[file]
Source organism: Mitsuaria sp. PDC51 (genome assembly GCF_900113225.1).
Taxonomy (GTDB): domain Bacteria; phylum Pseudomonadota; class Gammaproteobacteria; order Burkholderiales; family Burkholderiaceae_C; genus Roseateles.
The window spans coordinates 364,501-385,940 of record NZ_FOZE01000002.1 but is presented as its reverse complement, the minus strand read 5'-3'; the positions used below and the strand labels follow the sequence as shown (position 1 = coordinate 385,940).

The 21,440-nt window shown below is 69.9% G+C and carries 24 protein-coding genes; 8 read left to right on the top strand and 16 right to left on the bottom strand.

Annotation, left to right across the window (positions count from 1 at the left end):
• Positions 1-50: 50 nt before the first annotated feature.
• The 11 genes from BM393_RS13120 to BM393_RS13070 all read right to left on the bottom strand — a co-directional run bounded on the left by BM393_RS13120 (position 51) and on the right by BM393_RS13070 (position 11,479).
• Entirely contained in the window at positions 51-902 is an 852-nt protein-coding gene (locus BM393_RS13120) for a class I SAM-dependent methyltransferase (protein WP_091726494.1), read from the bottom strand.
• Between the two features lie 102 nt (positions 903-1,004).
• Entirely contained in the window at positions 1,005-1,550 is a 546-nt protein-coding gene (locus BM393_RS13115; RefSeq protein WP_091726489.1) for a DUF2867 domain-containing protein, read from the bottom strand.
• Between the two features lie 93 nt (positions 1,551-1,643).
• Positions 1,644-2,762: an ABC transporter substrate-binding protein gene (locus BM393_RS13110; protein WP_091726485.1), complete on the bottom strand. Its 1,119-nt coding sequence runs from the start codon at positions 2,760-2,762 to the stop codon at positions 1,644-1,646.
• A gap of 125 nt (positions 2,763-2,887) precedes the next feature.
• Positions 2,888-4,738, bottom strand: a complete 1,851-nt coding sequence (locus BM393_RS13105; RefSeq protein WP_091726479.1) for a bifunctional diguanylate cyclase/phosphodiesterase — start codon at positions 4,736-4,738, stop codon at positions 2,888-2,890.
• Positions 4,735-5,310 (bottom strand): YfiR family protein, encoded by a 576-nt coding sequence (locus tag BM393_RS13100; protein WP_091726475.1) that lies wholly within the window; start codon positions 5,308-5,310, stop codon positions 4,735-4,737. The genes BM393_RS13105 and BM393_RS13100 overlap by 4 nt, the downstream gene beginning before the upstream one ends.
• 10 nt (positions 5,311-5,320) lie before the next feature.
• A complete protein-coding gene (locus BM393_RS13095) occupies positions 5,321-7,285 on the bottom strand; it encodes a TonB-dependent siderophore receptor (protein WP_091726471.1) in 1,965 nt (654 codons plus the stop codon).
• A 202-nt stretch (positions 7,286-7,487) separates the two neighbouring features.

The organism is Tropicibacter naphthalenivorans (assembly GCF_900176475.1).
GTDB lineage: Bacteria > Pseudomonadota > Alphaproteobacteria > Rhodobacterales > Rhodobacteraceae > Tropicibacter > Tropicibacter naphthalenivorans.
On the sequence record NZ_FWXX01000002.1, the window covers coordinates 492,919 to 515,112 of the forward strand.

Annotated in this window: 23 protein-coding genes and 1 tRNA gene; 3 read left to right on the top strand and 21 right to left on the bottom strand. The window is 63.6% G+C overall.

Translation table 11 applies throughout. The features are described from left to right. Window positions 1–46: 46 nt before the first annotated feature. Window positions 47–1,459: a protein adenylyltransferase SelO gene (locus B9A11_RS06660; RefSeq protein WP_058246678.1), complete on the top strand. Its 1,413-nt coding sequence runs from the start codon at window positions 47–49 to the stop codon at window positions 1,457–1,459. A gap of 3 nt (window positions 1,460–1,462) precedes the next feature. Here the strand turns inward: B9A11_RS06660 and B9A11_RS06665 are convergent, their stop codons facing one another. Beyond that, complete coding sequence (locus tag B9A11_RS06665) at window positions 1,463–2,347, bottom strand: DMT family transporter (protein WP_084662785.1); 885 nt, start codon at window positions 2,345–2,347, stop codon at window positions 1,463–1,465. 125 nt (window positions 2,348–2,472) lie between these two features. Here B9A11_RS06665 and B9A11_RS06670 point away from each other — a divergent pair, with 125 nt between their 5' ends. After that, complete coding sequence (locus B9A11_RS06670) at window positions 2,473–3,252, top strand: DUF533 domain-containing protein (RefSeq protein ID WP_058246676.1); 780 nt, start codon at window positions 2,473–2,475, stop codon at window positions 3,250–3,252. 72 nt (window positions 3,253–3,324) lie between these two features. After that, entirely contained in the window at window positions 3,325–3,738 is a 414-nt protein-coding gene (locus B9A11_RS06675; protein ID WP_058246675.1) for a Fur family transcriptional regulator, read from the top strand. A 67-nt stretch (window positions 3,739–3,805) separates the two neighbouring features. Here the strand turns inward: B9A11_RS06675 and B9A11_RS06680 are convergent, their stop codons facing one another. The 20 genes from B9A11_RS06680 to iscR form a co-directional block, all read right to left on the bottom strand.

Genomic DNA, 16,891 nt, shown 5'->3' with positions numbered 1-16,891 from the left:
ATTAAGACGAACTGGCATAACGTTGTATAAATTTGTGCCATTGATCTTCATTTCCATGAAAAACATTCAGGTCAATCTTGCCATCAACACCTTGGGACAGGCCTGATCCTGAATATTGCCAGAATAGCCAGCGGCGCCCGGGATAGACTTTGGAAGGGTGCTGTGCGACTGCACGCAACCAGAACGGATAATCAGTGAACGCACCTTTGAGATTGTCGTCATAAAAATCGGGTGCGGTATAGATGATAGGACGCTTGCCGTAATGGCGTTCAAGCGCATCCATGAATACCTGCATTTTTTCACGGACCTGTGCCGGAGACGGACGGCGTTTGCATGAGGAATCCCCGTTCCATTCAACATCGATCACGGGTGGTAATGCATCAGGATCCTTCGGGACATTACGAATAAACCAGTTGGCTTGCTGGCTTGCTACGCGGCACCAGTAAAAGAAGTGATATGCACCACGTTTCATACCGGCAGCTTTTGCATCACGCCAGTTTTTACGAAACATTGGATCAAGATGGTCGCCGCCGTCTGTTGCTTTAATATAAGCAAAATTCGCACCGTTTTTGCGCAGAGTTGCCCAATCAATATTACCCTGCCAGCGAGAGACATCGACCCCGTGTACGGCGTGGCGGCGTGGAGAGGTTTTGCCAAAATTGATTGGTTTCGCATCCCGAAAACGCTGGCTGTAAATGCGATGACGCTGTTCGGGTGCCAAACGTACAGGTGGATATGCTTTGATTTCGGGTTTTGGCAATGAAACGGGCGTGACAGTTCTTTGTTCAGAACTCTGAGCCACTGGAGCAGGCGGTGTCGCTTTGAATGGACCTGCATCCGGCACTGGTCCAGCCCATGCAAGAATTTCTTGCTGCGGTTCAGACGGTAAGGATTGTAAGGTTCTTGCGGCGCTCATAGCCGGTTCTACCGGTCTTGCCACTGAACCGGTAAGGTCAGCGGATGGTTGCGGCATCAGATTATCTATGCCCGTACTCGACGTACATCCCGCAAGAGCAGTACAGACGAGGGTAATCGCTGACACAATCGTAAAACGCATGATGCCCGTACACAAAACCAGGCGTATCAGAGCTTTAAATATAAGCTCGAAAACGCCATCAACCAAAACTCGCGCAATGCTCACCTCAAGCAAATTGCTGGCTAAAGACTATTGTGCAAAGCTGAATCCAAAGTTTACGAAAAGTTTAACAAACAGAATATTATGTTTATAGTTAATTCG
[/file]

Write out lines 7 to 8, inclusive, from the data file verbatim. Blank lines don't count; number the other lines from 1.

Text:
• The 11 genes from BM393_RS13120 to BM393_RS13070 all read right to left on the bottom strand — a co-directional run bounded on the left by BM393_RS13120 (position 51) and on the right by BM393_RS13070 (position 11,479).
• Entirely contained in the window at positions 51-902 is an 852-nt protein-coding gene (locus BM393_RS13120) for a class I SAM-dependent methyltransferase (protein WP_091726494.1), read from the bottom strand.